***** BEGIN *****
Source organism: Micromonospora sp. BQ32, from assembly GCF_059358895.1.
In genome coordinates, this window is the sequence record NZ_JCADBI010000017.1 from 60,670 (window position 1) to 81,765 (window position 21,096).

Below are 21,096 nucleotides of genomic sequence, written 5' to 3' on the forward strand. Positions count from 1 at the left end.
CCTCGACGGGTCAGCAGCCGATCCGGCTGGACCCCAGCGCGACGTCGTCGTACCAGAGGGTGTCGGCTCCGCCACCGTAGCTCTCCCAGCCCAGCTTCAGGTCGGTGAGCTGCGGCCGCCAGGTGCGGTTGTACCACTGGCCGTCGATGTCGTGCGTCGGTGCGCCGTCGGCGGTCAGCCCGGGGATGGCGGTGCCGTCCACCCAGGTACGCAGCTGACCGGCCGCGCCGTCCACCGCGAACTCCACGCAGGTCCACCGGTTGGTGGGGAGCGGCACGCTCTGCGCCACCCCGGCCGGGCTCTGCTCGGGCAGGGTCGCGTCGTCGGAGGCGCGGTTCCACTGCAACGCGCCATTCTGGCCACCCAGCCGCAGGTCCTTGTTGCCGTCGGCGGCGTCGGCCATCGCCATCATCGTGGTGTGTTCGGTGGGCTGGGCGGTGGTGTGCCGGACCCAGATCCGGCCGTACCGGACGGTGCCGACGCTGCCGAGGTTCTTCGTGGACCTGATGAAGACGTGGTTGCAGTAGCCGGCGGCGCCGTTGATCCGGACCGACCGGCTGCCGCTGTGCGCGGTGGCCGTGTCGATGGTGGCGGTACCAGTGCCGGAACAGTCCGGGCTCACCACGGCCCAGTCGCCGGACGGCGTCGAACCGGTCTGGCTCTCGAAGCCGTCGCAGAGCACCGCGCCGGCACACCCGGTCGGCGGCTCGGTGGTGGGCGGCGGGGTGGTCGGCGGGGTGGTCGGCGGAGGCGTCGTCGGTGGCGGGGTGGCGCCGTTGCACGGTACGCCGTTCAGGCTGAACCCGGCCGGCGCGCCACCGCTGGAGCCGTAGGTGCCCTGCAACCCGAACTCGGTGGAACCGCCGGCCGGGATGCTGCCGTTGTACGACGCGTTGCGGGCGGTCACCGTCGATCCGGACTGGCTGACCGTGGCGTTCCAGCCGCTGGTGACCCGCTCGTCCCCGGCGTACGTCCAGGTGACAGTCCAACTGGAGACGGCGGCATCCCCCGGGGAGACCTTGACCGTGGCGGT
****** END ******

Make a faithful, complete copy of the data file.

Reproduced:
Source organism: Micromonospora sp. BQ32, from assembly GCF_059358895.1.
In genome coordinates, this window is the sequence record NZ_JCADBI010000017.1 from 60,670 (window position 1) to 81,765 (window position 21,096).

Below are 21,096 nucleotides of genomic sequence, written 5' to 3' on the forward strand. Positions count from 1 at the left end.
CCTCGACGGGTCAGCAGCCGATCCGGCTGGACCCCAGCGCGACGTCGTCGTACCAGAGGGTGTCGGCTCCGCCACCGTAGCTCTCCCAGCCCAGCTTCAGGTCGGTGAGCTGCGGCCGCCAGGTGCGGTTGTACCACTGGCCGTCGATGTCGTGCGTCGGTGCGCCGTCGGCGGTCAGCCCGGGGATGGCGGTGCCGTCCACCCAGGTACGCAGCTGACCGGCCGCGCCGTCCACCGCGAACTCCACGCAGGTCCACCGGTTGGTGGGGAGCGGCACGCTCTGCGCCACCCCGGCCGGGCTCTGCTCGGGCAGGGTCGCGTCGTCGGAGGCGCGGTTCCACTGCAACGCGCCATTCTGGCCACCCAGCCGCAGGTCCTTGTTGCCGTCGGCGGCGTCGGCCATCGCCATCATCGTGGTGTGTTCGGTGGGCTGGGCGGTGGTGTGCCGGACCCAGATCCGGCCGTACCGGACGGTGCCGACGCTGCCGAGGTTCTTCGTGGACCTGATGAAGACGTGGTTGCAGTAGCCGGCGGCGCCGTTGATCCGGACCGACCGGCTGCCGCTGTGCGCGGTGGCCGTGTCGATGGTGGCGGTACCAGTGCCGGAACAGTCCGGGCTCACCACGGCCCAGTCGCCGGACGGCGTCGAACCGGTCTGGCTCTCGAAGCCGTCGCAGAGCACCGCGCCGGCACACCCGGTCGGCGGCTCGGTGGTGGGCGGCGGGGTGGTCGGCGGGGTGGTCGGCGGAGGCGTCGTCGGTGGCGGGGTGGCGCCGTTGCACGGTACGCCGTTCAGGCTGAACCCGGCCGGCGCGCCACCGCTGGAGCCGTAGGTGCCCTGCAACCCGAACTCGGTGGAACCGCCGGCCGGGATGCTGCCGTTGTACGACGCGTTGCGGGCGGTCACCGTCGATCCGGACTGGCTGACCGTGGCGTTCCAGCCGCTGGTGACCCGCTCGTCCCCGGCGTACGTCCAGGTGACAGTCCAACTGGAGACGGCGGCATCCCCCGGGGAGACCTTGACCGTGGCGGT